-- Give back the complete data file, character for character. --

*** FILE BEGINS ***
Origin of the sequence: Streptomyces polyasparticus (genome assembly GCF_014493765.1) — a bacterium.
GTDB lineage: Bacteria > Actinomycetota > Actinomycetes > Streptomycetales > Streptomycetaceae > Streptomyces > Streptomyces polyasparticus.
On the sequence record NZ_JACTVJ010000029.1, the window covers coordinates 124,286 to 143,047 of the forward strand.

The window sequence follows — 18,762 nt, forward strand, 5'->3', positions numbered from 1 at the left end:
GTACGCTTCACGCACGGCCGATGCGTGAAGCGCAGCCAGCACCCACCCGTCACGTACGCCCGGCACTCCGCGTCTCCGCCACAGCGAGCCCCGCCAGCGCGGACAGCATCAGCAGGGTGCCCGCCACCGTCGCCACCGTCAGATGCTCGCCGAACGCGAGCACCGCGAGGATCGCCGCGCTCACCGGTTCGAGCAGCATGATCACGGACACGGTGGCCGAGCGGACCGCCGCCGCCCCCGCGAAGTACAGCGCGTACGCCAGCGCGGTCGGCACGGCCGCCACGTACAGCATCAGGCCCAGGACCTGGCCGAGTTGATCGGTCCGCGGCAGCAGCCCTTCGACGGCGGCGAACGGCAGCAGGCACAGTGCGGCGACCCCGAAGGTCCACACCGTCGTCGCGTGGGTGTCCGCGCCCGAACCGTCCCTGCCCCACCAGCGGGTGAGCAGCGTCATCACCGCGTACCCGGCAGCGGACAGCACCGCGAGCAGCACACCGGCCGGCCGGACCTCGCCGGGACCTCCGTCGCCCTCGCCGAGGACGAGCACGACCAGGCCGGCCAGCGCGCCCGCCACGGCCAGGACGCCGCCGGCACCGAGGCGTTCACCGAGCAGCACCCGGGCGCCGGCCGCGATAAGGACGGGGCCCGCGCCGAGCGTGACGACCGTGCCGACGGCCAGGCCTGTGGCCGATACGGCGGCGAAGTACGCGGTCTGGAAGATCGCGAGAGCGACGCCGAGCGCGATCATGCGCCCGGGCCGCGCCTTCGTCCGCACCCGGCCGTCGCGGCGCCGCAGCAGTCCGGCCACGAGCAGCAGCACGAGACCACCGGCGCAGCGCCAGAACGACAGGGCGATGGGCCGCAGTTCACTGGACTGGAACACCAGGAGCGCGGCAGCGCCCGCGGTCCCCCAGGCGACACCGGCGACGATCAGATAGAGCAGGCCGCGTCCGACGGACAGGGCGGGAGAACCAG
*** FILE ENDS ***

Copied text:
Origin of the sequence: Streptomyces polyasparticus (genome assembly GCF_014493765.1) — a bacterium.
GTDB lineage: Bacteria > Actinomycetota > Actinomycetes > Streptomycetales > Streptomycetaceae > Streptomyces > Streptomyces polyasparticus.
On the sequence record NZ_JACTVJ010000029.1, the window covers coordinates 124,286 to 143,047 of the forward strand.

The window sequence follows — 18,762 nt, forward strand, 5'->3', positions numbered from 1 at the left end:
GTACGCTTCACGCACGGCCGATGCGTGAAGCGCAGCCAGCACCCACCCGTCACGTACGCCCGGCACTCCGCGTCTCCGCCACAGCGAGCCCCGCCAGCGCGGACAGCATCAGCAGGGTGCCCGCCACCGTCGCCACCGTCAGATGCTCGCCGAACGCGAGCACCGCGAGGATCGCCGCGCTCACCGGTTCGAGCAGCATGATCACGGACACGGTGGCCGAGCGGACCGCCGCCGCCCCCGCGAAGTACAGCGCGTACGCCAGCGCGGTCGGCACGGCCGCCACGTACAGCATCAGGCCCAGGACCTGGCCGAGTTGATCGGTCCGCGGCAGCAGCCCTTCGACGGCGGCGAACGGCAGCAGGCACAGTGCGGCGACCCCGAAGGTCCACACCGTCGTCGCGTGGGTGTCCGCGCCCGAACCGTCCCTGCCCCACCAGCGGGTGAGCAGCGTCATCACCGCGTACCCGGCAGCGGACAGCACCGCGAGCAGCACACCGGCCGGCCGGACCTCGCCGGGACCTCCGTCGCCCTCGCCGAGGACGAGCACGACCAGGCCGGCCAGCGCGCCCGCCACGGCCAGGACGCCGCCGGCACCGAGGCGTTCACCGAGCAGCACCCGGGCGCCGGCCGCGATAAGGACGGGGCCCGCGCCGAGCGTGACGACCGTGCCGACGGCCAGGCCTGTGGCCGATACGGCGGCGAAGTACGCGGTCTGGAAGATCGCGAGAGCGACGCCGAGCGCGATCATGCGCCCGGGCCGCGCCTTCGTCCGCACCCGGCCGTCGCGGCGCCGCAGCAGTCCGGCCACGAGCAGCAGCACGAGACCACCGGCGCAGCGCCAGAACGACAGGGCGATGGGCCGCAGTTCACTGGACTGGAACACCAGGAGCGCGGCAGCGCCCGCGGTCCCCCAGGCGACACCGGCGACGATCAGATAGAGCAGGCCGCGTCCGACGGACAGGGCGGGAGAACCAG